Incoming students will carry the brunt of the price increases next school year under ASU President Michael Crow’s latest tuition and fee proposal. The state’s three public universities have always set a single tuition rate for Arizona residents.
However, Crow and Northern Arizona University President John Haeger are asking the Arizona Board of Regents to charge new undergraduate students more than those already enrolled, according to proposals released Thursday.
At Arizona State University, incoming students would pay $5,759 in tuition and fees — about $350 more than existing students.
Total costs for current ASU students would climb 8.8 percent next fall; the university would charge new students 15.8 percent more.
ASU intends to use the tuition increase to collect financial aid for low-income students and expand academic programs, said Jim Rund, the university’s vice president for undergraduate initiatives.
“We’ve made an explicit set of promises to students,” Rund said.
If the regents approve Crow’s proposal, ASU plans to upgrade its advising system and provide enough sections of required classes to ensure students can graduate in four years. Crow also guarantees ASU will admit any Arizona resident who meets the minimum requirements into a master’s program.
The students, however, would prefer to just pay less in tuition, said Liz Simonhoff, ASU student body president.
ASU’s tuition and fees have nearly doubled the past six years.
The Arizona Students’ Association proposes ASU raise tuition 5 percent and lobby Gov. Janet Napolitano to have the state’s taxpayers pick up the rest of the bill.
“In the event that we don’t get any sort of (state) funding, we accept responsibility and students will pay,” Simonhoff said. “We just want students to be the last resort.”
Two years ago, California Gov. Arnold Schwarzenegger provided that state’s university systems more than $100 million in surplus tax dollars to prevent steep fee increases.
Arizona’s Legislature has also used surpluses in recent years to give millions in new funding for higher education. ASU, in particular, has benefited as it received money to pay for its dramatic enrollment growth.
Lawmakers are unlikely to have any extra cash to divvy up this time.
State sales and income tax revenue has fallen below projections the past four months. And an analysis by the Joint Legislative Budget Committee found the economic situation appears to be worsening.
“Everybody’s telling me the revenue will have a significant shortfall,” said Ernest Calderón, a regent.
Jeanine L’Ecuyer, a Napolitano spokeswoman, said the governor is considering the students’ request. “Everything’s on the table. At this point, it’s just too soon to say what’s going to be in the universities’ budget,” L’Ecuyer said.
Lawmakers cut millions of dollars from the universities’ budgets in 2002 to close a massive shortfall in the state’s General Fund.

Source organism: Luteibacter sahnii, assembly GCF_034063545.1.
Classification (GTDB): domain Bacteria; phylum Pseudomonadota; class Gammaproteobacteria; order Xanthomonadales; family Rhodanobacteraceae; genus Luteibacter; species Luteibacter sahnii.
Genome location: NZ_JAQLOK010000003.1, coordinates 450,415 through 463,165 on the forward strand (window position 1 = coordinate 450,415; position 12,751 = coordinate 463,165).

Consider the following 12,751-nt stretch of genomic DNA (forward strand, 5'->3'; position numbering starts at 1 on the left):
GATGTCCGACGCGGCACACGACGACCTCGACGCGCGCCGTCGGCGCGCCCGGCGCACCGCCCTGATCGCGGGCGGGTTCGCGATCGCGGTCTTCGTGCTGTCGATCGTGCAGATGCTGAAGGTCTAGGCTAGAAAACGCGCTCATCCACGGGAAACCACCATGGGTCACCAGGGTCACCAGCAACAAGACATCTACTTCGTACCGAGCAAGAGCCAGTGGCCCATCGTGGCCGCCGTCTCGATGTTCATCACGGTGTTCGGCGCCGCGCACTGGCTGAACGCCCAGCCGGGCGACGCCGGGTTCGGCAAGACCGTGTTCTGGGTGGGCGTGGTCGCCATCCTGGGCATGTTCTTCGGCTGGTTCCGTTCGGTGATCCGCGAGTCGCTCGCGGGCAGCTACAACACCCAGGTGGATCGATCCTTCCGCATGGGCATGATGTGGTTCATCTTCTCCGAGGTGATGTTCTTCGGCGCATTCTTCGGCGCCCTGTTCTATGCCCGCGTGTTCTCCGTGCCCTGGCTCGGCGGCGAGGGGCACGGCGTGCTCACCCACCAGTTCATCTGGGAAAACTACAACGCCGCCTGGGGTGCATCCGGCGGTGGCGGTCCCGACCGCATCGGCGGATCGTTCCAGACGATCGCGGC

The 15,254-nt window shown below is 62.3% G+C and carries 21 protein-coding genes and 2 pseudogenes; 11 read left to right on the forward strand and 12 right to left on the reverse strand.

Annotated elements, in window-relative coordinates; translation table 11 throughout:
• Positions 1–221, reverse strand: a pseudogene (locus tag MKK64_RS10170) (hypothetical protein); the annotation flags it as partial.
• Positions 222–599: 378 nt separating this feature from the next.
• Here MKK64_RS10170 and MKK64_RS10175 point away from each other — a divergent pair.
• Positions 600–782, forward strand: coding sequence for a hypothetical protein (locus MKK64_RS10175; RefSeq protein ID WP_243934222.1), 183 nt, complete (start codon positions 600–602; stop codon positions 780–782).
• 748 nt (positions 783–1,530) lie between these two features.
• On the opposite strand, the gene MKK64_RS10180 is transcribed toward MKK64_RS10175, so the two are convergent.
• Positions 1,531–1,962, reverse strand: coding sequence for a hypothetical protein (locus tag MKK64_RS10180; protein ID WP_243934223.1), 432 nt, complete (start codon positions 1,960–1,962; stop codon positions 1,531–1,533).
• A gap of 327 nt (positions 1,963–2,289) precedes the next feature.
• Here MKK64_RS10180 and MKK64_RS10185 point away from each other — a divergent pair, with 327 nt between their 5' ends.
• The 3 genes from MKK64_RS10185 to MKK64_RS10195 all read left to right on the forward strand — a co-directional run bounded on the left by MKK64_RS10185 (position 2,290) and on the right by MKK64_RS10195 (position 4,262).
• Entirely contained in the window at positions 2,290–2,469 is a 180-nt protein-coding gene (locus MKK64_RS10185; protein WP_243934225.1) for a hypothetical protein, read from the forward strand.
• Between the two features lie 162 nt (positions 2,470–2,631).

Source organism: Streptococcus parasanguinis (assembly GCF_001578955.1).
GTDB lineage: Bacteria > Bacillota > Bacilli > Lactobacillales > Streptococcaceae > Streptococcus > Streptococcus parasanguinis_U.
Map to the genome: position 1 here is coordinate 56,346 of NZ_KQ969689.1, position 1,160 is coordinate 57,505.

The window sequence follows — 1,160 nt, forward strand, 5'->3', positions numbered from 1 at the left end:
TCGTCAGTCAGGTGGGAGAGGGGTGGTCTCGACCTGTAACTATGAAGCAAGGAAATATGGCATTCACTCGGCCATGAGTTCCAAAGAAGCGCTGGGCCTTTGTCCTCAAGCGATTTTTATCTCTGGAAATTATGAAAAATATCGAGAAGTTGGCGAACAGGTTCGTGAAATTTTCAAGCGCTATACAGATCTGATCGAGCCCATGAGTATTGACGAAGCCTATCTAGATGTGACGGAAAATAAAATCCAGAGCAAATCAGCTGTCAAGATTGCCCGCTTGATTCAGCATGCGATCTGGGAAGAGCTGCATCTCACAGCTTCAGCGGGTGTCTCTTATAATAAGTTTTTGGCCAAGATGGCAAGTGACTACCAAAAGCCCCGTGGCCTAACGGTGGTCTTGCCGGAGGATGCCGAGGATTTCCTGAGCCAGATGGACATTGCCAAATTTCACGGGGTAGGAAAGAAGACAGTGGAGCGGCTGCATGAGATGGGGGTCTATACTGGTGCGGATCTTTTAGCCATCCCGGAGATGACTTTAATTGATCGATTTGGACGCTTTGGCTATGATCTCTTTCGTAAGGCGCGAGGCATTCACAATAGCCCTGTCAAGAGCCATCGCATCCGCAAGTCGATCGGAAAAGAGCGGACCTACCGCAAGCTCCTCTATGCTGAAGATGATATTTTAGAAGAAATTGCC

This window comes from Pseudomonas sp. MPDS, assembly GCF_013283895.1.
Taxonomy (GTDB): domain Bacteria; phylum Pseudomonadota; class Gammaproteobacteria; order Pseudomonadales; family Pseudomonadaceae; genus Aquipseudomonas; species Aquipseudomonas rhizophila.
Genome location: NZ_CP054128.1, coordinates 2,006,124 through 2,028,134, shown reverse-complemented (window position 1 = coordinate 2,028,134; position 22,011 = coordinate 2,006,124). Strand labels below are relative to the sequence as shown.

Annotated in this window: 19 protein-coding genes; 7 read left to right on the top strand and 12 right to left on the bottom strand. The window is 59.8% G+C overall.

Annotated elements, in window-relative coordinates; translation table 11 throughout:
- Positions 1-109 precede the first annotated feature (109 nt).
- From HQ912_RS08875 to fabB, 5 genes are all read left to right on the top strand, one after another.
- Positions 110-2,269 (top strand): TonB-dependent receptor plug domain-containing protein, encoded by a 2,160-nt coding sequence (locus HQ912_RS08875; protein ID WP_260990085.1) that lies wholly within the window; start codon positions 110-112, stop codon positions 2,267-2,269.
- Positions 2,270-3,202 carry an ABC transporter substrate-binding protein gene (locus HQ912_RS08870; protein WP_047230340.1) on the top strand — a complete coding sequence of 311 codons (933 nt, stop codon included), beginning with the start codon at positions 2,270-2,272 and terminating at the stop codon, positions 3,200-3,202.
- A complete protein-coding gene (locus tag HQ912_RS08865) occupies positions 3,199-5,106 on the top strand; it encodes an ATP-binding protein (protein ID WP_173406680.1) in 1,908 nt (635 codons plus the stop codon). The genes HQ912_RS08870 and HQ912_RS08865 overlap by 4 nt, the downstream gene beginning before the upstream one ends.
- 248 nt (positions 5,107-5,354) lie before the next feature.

A year later, the regents added $1,010 in tuition and fees, raising the cost for in-state students 39 percent.
The regents have raised tuition each year since, but have become less willing to approve large increases.
Last December, the regents nearly approved a plan to forgo a tuition increase so long as the Legislature provided enough new funding to make up the difference.
Calderón voted for that measure, but said he doesn’t yet know if he will support the students’ proposal.
“I think that there’s some merit to it,” he said. “My concern is, what resources will the Legislature have this coming budget year?”
Rund said ASU officials hope Napolitano and the Legislature just agree to pay for the university’s growth.
Crow’s proposed cost increases include $200 in additional fees. Of that, $50 would go toward the university’s technology fee, which pays for computer hardware and software.
The largest fee increase — $150 — is to improve the quality of life on campus, Rund said.
“Our student health center on the Tempe campus is in a state of disrepair and has needed some degree of restoration and expansion for some time,” he said. “Our student union, obviously, needs immediate attention.”
A fire severely damaged the Memorial Union last week and it is unclear when the campus’ busiest building can reopen.
ASU has four campuses, but only the main campus has student amenities, like its gym and health clinic.
“These are things that enrich the academic life of the university and certainly enrich the students’ experience,” Rund said.
Crow’s proposal would increase tuition for out-of-state students to $17,697, a 5 percent jump.
Arizona resident graduate students’ tuition would increase 9 percent to $6,789; out-of-state graduate students’ tuition would climb 8 percent to $19,354.
The regents are hosting a hearing on the proposals for students Nov. 29. The hearing begins at 5 p.m. at ASU’s Old Main; each of the campuses will have a location where students can participate.
Regents will discuss the universities’ tuition and fees at their Dec. 6 meeting.